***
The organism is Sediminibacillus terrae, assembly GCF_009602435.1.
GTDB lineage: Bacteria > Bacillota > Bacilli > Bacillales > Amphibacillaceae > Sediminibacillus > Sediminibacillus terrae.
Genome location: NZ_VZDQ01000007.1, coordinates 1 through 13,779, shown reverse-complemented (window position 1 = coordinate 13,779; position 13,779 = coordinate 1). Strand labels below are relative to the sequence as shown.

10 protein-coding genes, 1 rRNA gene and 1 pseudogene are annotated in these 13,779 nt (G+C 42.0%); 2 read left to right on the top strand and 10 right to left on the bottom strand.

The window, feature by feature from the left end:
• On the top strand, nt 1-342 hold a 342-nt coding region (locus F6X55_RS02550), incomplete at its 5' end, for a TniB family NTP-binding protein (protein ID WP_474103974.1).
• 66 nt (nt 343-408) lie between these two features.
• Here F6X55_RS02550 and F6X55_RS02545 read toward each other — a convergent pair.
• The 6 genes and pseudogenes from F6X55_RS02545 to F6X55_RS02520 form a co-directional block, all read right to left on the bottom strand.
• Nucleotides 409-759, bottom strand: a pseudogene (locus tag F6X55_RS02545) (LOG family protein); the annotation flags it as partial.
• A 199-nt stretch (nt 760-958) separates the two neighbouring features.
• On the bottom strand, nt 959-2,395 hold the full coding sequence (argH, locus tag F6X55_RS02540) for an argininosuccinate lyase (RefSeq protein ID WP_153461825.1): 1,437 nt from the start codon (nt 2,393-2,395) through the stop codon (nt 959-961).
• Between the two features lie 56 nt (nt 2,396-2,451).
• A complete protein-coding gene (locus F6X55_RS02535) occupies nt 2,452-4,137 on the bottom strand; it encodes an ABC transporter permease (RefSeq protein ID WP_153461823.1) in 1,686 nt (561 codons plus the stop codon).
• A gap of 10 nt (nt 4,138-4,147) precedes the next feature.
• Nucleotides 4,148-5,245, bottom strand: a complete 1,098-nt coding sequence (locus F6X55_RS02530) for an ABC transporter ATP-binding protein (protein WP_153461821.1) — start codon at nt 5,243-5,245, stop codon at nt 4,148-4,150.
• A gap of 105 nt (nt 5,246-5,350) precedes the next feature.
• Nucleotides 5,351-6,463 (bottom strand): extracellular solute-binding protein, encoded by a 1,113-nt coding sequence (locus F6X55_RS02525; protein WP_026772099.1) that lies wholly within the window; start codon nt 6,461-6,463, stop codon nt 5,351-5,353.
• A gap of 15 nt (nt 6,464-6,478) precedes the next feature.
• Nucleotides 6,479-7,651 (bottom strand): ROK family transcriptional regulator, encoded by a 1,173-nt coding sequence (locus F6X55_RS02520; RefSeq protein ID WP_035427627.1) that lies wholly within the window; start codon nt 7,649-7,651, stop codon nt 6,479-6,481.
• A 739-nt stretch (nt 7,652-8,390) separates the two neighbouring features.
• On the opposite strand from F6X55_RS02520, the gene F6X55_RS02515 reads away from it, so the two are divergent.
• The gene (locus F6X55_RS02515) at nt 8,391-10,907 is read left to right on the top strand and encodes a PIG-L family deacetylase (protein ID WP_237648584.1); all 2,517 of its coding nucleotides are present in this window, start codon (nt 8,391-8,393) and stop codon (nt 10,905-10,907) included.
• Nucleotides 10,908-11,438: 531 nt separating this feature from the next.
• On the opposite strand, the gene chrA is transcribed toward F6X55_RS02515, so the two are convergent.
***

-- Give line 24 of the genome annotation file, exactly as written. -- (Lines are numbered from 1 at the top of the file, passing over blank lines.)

• Nucleotides 10,908-11,438: 531 nt separating this feature from the next.